By: Diana Bailey, Columnist, International Director
According to today’s standards, the best competitive advantage can become obsolete in no more than twoyears. Having a competitive advantage is only the beginning. Organizations need a lasting and sustainable one that can endure the constant encroachments of competitors. Having the right tangible resources is also no longer enough, since competitors can readily acquire those with some effort. The only refuge for organizations today to achieve a sustainable competitive advantage lies in talent management and knowledge management, given that both of those two sources can hardly be copied.
Brands with talent
Strong brands that are established on the strength of the people behind them can hardly be competed against. An example of this is Tom Ford, the fashion brand (and the name of the person behind it). Thomas Ford had worked previously as the creative director at Gucci, and he was responsible for picking the company up when it was struggling. The majority of Gucci (around 67 percent) is owned by Kering, a French retail group. Following the departure of Thomas Ford, Kering’s (then known as PPR -Pinault-Printemps-Redoute)share price plummeted sharply, and a big percentage of the company’s market value was erased. Then Thomas Ford went on to develop his own brand, Tom Ford, which flourished with his efforts. This goes to show that talent behind a brand can actually be its foundation, and taking away that foundation can make the brand suffer.
Companies need to have outstanding performance on multiple levels to reach the level of a distinguished brand. They need to perform well in terms of product quality, customer service, entire presence in the market and the environment they generate. Consider for example Apple. This brand has been known for its innovation, design and user-friendly application. Such high performance that encompasses multiple business areas can only be enabled by superior knowledge-management efforts.
What Tom Ford and Apple have in common is a specific type of knowledge that is very hard to copy: the know-how. This creative know-how is not only hard to copy, but it is also hard to teach by the person who possesses it. It is based on talent rather than merely transferable knowledge, and it is where knowledge management and talent management meet for optimum business results, as can be seen in high revenue and strong brand equity.
A different knowledge-management approach
A key challenge that managers face when approaching knowledge management is their inability to capture value from the information their organization has. A former Hewlett-Packard chief executive officer once noted, “If only HP knew what HP knows, it could be three times more productive”. While many other executives agree on this statement, it may not convey the full picture. The statement implies that with more knowledge comes better performance, which is not necessarily the case. Having more data, information or knowledge can be an overkill if there is lack of knowledge about how to use it.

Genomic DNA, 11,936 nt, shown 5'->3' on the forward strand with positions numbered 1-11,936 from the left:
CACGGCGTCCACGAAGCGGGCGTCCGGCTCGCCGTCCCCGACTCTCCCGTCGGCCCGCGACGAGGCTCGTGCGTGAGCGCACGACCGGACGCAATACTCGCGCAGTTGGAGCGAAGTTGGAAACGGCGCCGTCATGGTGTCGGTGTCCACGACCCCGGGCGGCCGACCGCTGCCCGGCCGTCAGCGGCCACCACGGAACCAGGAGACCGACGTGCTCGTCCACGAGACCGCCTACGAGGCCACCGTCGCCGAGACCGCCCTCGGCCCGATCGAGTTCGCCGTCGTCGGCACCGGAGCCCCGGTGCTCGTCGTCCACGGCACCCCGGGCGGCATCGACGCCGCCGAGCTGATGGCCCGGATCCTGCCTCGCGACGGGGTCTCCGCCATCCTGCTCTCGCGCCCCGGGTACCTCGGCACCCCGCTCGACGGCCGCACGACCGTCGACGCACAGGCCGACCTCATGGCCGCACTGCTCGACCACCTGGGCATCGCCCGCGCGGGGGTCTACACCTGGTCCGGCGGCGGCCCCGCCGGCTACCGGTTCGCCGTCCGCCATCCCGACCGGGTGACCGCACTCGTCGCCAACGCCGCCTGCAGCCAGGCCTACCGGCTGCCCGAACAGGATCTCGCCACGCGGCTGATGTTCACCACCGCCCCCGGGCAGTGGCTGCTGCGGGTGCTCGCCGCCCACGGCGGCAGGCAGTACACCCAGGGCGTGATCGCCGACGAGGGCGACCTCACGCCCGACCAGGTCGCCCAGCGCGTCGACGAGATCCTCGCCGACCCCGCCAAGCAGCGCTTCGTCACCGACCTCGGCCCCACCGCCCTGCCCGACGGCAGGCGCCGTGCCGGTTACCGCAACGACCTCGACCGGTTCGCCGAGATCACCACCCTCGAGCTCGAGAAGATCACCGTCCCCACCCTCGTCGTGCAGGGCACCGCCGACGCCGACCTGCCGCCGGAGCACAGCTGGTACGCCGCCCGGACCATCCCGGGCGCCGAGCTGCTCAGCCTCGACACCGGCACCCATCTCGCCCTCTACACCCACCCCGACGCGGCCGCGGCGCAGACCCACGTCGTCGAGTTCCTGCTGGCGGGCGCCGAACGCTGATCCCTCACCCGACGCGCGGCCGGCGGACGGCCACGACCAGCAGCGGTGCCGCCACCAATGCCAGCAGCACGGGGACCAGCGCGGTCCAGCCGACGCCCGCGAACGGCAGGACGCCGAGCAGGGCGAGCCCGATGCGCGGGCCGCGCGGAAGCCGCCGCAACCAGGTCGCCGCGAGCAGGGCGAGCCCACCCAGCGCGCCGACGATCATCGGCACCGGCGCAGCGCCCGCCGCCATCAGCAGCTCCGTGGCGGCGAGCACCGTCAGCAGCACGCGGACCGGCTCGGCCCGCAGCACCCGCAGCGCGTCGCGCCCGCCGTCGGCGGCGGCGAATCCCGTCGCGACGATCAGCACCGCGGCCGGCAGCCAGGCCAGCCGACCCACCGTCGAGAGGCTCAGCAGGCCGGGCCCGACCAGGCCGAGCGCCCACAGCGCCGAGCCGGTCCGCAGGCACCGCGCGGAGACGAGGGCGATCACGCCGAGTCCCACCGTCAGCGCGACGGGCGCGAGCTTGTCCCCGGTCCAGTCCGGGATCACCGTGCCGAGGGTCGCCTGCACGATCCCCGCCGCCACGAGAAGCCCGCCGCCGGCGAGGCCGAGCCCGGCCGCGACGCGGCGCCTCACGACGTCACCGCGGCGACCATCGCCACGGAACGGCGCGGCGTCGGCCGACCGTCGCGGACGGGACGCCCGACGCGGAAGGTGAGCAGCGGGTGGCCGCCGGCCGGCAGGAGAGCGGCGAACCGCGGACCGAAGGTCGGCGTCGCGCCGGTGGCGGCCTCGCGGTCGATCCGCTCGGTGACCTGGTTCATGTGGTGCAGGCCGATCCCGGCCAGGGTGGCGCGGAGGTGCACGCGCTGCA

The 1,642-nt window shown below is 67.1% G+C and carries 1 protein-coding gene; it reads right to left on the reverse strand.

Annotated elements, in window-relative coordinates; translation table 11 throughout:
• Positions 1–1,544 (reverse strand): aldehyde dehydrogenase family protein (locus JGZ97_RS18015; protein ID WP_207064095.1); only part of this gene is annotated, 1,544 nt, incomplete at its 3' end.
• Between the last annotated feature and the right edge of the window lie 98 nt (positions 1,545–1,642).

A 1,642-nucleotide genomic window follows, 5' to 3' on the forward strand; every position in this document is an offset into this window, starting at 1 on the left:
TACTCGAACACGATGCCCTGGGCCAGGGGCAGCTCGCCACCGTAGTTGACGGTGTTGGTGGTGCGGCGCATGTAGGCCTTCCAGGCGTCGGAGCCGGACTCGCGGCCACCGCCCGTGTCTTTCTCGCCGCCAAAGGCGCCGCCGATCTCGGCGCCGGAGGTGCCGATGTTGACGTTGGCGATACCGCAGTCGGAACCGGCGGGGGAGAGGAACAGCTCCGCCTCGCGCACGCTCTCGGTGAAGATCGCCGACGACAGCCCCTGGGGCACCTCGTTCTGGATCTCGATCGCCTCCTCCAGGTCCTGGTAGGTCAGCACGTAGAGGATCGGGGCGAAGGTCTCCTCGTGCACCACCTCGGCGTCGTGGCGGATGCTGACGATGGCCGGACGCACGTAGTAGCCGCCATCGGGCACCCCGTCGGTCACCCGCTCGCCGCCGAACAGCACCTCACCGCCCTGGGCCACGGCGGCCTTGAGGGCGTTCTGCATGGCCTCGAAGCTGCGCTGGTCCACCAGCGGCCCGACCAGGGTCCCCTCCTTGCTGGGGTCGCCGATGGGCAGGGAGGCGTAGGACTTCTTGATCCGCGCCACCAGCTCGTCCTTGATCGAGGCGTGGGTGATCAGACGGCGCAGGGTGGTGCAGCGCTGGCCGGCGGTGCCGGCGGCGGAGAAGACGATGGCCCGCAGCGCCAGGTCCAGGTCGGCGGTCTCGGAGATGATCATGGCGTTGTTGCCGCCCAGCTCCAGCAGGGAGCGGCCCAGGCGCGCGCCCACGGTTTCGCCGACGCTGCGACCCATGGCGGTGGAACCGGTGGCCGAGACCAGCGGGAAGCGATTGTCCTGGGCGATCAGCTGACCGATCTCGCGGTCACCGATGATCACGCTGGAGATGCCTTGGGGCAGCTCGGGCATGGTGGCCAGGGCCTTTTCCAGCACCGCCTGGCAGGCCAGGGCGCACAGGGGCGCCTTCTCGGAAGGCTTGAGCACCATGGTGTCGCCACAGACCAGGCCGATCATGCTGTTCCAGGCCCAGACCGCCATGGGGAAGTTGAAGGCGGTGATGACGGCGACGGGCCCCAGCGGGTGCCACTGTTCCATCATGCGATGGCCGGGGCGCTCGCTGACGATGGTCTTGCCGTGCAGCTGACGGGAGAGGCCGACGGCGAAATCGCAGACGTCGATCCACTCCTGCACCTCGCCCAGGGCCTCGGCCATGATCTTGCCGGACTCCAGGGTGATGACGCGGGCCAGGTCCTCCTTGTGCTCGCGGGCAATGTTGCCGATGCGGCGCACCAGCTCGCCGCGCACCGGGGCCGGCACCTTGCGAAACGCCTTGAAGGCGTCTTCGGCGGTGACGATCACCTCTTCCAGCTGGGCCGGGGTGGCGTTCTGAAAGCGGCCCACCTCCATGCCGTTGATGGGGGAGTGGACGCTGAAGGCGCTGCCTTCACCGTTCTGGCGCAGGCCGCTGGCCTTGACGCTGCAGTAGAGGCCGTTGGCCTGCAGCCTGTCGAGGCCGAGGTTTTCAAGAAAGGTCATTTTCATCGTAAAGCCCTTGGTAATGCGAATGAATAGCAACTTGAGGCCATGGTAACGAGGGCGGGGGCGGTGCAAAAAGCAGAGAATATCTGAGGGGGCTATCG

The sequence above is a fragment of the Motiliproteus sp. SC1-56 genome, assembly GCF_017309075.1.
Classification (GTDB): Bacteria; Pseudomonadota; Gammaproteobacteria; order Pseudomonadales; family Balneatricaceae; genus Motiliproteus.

Quantity of knowledge can lead to quality, but only if used well. For this reason, managers need to think about knowledge management differently. The hierarchy of knowledge management (with data at the bottom, knowledge at the top and information in between) needs to be viewed in an upside-down way. The most critical piece of knowledge for success can only be identified after having set very clear and specific business objectives. Those objectives then determine which knowledge is needed to extract the most business value. Then, based on that knowledge, the information needed is identified, and then the data. Such an approach works in the opposite direction to the conventional approach, in which the focus is on acquiring as much data and knowledge as possible. But it stands to be one of the best approaches to achieving sustainable competitive advantage from knowledge-management efforts.
Technology is an accelerator.
Based on the results-driven knowledge-management approach, technology’s role becomes secondary to that of people. People are the actors, and technology is simply the tool. Research by the Cranfield School of Management about the advantages gained by using information technology discovered that benefits are realized from knowledge management only when people do things differently. Technology helps people do whatever they do more efficiently, but it is not creative enough to devise new ways of working for people. Only people can do that, and thus it is people who are the source of true sustainable competitive advantage. Whereas having powerful technologies, much like having cost leadership, gives the organization only a short-term competitive advantage. Companies such as Microsoft and Adobe understood this and turned this understanding into actionable knowledge-management strategies to become well-renowned and respected brands.
Tangible resources are a source of strength but not a source of lasting competitive advantage. Only intangible capabilities such as creativity, talent and innovation are. Companies would do well to obtain the data and the information they need based on the requirements to achieve business objectives. Those objectives can be market share, adoption rate, profitability or any other business measure. Knowing that people hold the seed of lasting competitive advantage for an organization, talent retention becomes of crucial importance.